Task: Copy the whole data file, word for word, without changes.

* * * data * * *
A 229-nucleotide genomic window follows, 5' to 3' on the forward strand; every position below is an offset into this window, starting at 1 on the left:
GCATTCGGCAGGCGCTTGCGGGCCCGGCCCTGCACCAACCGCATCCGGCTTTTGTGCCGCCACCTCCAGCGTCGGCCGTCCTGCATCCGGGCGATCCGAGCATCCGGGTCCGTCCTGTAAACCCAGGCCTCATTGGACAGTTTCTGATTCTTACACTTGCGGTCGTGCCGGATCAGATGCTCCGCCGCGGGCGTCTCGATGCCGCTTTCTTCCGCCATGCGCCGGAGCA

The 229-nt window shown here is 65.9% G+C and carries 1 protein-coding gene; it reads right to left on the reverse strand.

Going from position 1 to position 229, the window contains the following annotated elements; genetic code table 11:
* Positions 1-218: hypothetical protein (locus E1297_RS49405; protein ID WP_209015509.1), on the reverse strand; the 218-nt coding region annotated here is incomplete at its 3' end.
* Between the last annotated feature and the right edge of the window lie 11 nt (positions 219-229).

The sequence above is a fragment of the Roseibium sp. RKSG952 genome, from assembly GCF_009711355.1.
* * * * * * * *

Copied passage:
A 229-nucleotide genomic window follows, 5' to 3' on the forward strand; every position below is an offset into this window, starting at 1 on the left:
GCATTCGGCAGGCGCTTGCGGGCCCGGCCCTGCACCAACCGCATCCGGCTTTTGTGCCGCCACCTCCAGCGTCGGCCGTCCTGCATCCGGGCGATCCGAGCATCCGGGTCCGTCCTGTAAACCCAGGCCTCATTGGACAGTTTCTGATTCTTACACTTGCGGTCGTGCCGGATCAGATGCTCCGCCGCGGGCGTCTCGATGCCGCTTTCTTCCGCCATGCGCCGGAGCA

The 229-nt window shown here is 65.9% G+C and carries 1 protein-coding gene; it reads right to left on the reverse strand.

Going from position 1 to position 229, the window contains the following annotated elements; genetic code table 11:
* Positions 1-218: hypothetical protein (locus E1297_RS49405; protein ID WP_209015509.1), on the reverse strand; the 218-nt coding region annotated here is incomplete at its 3' end.
* Between the last annotated feature and the right edge of the window lie 11 nt (positions 219-229).

The sequence above is a fragment of the Roseibium sp. RKSG952 genome, from assembly GCF_009711355.1.